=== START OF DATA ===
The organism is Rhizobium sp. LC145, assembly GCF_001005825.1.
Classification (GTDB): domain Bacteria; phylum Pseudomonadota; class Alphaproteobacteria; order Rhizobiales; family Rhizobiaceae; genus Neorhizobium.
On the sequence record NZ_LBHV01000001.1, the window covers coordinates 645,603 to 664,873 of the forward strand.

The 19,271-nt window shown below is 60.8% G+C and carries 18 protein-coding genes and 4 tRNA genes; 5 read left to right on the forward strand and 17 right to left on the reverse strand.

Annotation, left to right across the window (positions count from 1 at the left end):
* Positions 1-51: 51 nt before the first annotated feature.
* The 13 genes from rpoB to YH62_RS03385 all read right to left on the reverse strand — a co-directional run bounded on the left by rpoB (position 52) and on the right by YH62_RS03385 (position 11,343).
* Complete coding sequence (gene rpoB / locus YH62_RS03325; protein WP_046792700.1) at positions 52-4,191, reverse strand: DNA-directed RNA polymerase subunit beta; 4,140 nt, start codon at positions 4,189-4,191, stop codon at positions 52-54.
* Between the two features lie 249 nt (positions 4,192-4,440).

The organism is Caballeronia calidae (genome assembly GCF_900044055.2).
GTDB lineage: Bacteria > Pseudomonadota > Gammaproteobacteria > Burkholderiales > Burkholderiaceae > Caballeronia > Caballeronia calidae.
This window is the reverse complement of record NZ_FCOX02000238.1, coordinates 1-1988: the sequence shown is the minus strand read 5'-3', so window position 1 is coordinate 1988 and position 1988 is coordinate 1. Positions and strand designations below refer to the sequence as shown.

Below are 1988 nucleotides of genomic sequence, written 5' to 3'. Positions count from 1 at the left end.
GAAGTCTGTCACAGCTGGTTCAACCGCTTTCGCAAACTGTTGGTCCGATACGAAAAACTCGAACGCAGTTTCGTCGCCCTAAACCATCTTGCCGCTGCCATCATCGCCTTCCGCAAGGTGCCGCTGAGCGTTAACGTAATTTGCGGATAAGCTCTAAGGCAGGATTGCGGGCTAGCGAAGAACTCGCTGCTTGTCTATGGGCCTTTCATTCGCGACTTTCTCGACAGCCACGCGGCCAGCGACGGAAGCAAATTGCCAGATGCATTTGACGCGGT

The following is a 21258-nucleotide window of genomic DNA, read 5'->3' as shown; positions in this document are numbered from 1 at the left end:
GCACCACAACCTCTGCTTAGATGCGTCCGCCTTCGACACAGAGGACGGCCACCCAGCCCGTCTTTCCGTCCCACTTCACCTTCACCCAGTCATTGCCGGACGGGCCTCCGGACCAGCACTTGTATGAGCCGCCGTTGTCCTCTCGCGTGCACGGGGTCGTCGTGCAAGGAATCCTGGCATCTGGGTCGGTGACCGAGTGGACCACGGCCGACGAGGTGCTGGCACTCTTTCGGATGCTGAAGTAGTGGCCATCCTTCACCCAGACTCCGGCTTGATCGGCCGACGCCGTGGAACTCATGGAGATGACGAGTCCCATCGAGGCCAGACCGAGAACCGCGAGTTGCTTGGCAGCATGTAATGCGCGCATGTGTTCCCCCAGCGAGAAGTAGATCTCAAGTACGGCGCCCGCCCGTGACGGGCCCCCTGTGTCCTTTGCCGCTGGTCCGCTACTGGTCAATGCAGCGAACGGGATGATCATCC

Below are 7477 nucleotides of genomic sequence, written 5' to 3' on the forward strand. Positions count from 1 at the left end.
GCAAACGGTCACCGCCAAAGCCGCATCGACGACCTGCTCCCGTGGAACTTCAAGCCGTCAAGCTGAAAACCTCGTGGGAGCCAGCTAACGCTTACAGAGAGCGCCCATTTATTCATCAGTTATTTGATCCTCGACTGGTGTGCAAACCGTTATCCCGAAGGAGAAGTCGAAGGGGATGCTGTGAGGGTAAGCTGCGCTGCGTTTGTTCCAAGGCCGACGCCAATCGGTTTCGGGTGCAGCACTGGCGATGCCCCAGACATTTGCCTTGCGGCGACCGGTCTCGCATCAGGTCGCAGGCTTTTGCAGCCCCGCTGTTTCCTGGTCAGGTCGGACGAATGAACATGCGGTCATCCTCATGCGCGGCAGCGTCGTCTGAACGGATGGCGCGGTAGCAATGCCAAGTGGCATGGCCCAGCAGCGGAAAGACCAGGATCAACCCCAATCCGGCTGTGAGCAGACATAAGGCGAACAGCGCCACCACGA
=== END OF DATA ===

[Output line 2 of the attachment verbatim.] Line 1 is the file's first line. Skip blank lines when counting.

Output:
Classification (GTDB): domain Bacteria; phylum Pseudomonadota; class Alphaproteobacteria; order Rhizobiales; family Rhizobiaceae; genus Neorhizobium.